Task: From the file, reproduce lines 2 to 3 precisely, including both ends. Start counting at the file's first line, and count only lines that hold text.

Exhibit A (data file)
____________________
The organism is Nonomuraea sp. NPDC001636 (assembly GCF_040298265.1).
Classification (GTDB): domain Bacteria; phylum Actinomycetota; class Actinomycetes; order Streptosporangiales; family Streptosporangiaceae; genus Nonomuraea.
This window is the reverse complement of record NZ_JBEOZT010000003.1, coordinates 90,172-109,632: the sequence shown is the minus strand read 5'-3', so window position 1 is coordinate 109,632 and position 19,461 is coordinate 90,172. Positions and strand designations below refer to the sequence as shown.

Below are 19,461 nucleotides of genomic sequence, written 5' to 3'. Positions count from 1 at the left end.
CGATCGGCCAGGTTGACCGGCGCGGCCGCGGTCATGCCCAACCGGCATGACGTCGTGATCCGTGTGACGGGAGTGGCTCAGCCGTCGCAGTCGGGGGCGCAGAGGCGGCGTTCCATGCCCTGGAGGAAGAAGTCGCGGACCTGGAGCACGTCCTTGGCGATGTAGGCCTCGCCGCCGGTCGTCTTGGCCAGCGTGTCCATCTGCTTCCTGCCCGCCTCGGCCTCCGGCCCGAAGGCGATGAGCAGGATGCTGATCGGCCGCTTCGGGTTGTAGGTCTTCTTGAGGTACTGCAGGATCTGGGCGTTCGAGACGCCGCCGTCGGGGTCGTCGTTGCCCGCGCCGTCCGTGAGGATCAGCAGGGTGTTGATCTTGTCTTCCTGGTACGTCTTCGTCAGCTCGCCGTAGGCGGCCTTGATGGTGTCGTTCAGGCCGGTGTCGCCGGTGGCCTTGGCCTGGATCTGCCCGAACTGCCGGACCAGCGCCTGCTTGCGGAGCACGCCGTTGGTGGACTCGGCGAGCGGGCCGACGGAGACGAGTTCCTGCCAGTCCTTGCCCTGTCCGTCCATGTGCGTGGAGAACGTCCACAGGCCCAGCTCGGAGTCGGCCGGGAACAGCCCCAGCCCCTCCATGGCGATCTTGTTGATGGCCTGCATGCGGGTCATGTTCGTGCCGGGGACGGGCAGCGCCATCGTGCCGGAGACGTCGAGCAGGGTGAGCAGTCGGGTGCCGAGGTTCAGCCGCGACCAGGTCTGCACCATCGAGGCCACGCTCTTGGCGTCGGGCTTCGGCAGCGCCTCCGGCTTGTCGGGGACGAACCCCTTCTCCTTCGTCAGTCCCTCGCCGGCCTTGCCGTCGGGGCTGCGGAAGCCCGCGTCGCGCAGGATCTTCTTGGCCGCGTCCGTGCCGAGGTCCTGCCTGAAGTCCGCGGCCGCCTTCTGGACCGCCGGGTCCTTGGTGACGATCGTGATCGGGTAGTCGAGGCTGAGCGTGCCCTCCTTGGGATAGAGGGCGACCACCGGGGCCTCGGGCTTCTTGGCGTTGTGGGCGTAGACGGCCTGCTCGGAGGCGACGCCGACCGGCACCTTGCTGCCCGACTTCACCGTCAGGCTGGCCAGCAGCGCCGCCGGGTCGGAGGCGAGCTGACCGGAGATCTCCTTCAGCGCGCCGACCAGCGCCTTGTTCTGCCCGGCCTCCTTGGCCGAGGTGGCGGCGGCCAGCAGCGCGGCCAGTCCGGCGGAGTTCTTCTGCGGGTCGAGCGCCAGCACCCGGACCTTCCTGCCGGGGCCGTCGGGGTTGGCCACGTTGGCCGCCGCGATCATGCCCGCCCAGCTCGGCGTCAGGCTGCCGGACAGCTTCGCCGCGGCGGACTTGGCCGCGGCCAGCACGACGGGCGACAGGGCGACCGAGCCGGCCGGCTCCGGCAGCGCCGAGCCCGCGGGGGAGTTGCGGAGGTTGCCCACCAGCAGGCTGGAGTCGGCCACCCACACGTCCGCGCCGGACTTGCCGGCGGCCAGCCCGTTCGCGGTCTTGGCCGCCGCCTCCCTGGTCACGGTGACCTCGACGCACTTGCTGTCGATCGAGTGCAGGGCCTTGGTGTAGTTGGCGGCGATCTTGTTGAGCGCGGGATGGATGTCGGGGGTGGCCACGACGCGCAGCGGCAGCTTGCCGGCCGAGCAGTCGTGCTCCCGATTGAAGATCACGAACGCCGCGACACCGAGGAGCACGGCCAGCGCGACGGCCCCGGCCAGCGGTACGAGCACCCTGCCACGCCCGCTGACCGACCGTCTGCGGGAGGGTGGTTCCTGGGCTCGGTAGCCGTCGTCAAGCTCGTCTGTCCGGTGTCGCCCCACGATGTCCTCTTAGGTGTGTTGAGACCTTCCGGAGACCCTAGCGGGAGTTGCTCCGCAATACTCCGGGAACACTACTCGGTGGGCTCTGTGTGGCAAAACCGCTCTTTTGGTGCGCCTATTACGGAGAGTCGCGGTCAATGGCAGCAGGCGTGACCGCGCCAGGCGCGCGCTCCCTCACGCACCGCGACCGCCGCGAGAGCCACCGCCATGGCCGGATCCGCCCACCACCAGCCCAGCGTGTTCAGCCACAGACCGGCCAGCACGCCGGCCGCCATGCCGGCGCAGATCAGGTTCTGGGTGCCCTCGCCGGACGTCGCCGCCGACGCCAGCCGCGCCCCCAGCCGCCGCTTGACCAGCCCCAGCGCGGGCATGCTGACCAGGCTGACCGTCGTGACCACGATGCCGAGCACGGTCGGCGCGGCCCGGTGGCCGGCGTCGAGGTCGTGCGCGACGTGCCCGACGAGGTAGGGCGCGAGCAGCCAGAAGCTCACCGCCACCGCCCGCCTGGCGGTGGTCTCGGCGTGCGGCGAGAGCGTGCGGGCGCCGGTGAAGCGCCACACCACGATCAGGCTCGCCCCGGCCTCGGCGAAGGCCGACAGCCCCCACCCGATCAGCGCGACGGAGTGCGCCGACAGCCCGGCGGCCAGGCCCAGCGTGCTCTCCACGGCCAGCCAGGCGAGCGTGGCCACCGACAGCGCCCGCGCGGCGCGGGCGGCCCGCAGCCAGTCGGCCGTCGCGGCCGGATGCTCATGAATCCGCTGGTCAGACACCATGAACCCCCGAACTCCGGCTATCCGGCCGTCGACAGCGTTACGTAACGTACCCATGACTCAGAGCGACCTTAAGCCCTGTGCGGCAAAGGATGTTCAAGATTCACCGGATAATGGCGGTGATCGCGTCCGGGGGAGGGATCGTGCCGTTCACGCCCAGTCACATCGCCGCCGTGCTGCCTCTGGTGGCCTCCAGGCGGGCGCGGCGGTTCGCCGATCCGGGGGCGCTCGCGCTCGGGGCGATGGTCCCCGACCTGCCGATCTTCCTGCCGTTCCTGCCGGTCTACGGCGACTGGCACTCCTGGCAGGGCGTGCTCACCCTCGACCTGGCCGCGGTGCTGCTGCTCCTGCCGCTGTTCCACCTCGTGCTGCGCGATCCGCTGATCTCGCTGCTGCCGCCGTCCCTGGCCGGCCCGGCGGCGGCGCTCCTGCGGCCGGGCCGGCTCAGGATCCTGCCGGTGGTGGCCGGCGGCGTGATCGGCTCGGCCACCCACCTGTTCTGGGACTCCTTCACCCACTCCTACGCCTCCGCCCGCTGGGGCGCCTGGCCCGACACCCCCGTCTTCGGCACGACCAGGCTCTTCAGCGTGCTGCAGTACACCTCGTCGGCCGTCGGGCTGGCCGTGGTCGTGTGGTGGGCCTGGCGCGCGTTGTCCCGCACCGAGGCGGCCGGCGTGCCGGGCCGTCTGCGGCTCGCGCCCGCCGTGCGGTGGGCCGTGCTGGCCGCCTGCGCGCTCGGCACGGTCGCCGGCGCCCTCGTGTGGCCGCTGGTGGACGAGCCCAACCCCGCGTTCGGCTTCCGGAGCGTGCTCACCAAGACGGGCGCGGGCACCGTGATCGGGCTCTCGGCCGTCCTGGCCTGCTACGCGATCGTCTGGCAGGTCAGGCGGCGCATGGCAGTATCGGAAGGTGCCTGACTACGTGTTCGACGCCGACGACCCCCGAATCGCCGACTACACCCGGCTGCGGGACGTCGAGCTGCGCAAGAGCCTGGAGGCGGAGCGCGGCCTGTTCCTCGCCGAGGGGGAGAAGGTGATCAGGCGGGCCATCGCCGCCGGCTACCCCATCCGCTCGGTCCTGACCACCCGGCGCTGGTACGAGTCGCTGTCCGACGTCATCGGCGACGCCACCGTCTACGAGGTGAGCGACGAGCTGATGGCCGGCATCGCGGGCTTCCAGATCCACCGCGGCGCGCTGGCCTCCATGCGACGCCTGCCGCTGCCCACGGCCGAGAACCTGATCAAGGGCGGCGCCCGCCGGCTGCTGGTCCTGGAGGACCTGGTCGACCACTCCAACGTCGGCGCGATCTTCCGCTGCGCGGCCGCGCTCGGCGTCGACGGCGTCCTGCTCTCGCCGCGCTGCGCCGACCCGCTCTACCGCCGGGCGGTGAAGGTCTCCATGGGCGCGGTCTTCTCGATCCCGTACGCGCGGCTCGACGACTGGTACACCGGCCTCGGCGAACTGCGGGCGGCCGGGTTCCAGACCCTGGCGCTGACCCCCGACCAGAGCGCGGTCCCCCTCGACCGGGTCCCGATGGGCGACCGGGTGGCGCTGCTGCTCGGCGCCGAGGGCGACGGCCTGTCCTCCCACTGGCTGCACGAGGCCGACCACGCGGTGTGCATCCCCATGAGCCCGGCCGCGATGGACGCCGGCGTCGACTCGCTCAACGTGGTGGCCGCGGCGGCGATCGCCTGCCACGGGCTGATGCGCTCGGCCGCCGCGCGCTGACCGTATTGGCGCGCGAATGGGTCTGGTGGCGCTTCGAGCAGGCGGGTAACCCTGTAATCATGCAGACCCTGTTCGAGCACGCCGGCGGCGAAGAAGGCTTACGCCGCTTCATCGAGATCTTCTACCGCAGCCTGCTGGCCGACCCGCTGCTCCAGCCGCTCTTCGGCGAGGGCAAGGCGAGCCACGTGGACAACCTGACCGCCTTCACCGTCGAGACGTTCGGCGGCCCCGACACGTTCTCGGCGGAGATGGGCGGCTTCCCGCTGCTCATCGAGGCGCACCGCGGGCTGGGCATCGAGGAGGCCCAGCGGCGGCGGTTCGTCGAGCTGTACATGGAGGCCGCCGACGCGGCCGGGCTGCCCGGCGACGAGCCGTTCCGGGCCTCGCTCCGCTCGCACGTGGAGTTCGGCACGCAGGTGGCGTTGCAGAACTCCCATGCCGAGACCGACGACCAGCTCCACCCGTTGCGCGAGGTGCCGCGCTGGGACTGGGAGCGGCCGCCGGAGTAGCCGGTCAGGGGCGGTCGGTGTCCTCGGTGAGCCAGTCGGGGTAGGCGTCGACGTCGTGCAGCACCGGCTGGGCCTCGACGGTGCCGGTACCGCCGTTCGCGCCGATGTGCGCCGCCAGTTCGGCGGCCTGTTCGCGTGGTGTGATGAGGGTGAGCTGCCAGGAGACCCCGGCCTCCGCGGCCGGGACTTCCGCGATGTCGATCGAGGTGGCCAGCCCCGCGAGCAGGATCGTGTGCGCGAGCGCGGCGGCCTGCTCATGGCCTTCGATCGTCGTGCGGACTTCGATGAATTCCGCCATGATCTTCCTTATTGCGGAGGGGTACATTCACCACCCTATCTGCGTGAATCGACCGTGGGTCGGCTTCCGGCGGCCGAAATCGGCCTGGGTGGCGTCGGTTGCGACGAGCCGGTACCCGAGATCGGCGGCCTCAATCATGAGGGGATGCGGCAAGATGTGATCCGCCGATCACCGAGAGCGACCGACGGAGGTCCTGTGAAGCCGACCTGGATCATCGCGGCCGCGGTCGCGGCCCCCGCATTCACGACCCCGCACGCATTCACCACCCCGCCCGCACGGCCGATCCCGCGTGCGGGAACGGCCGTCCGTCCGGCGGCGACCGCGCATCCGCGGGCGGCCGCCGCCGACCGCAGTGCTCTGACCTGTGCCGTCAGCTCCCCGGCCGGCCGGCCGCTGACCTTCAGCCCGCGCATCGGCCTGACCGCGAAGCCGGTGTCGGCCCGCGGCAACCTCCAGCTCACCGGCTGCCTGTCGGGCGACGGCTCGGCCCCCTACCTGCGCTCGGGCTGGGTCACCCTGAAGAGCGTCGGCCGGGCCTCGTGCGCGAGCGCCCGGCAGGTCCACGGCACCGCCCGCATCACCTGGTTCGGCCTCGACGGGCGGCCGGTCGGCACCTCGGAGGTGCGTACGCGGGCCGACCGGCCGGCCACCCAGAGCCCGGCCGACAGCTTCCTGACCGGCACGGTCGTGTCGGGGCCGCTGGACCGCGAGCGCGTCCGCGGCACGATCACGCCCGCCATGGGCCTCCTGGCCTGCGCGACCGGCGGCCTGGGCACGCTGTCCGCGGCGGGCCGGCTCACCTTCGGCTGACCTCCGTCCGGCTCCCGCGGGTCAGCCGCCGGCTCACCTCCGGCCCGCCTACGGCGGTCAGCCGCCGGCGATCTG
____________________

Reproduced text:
Classification (GTDB): domain Bacteria; phylum Actinomycetota; class Actinomycetes; order Streptosporangiales; family Streptosporangiaceae; genus Nonomuraea.
This window is the reverse complement of record NZ_JBEOZT010000003.1, coordinates 90,172-109,632: the sequence shown is the minus strand read 5'-3', so window position 1 is coordinate 109,632 and position 19,461 is coordinate 90,172. Positions and strand designations below refer to the sequence as shown.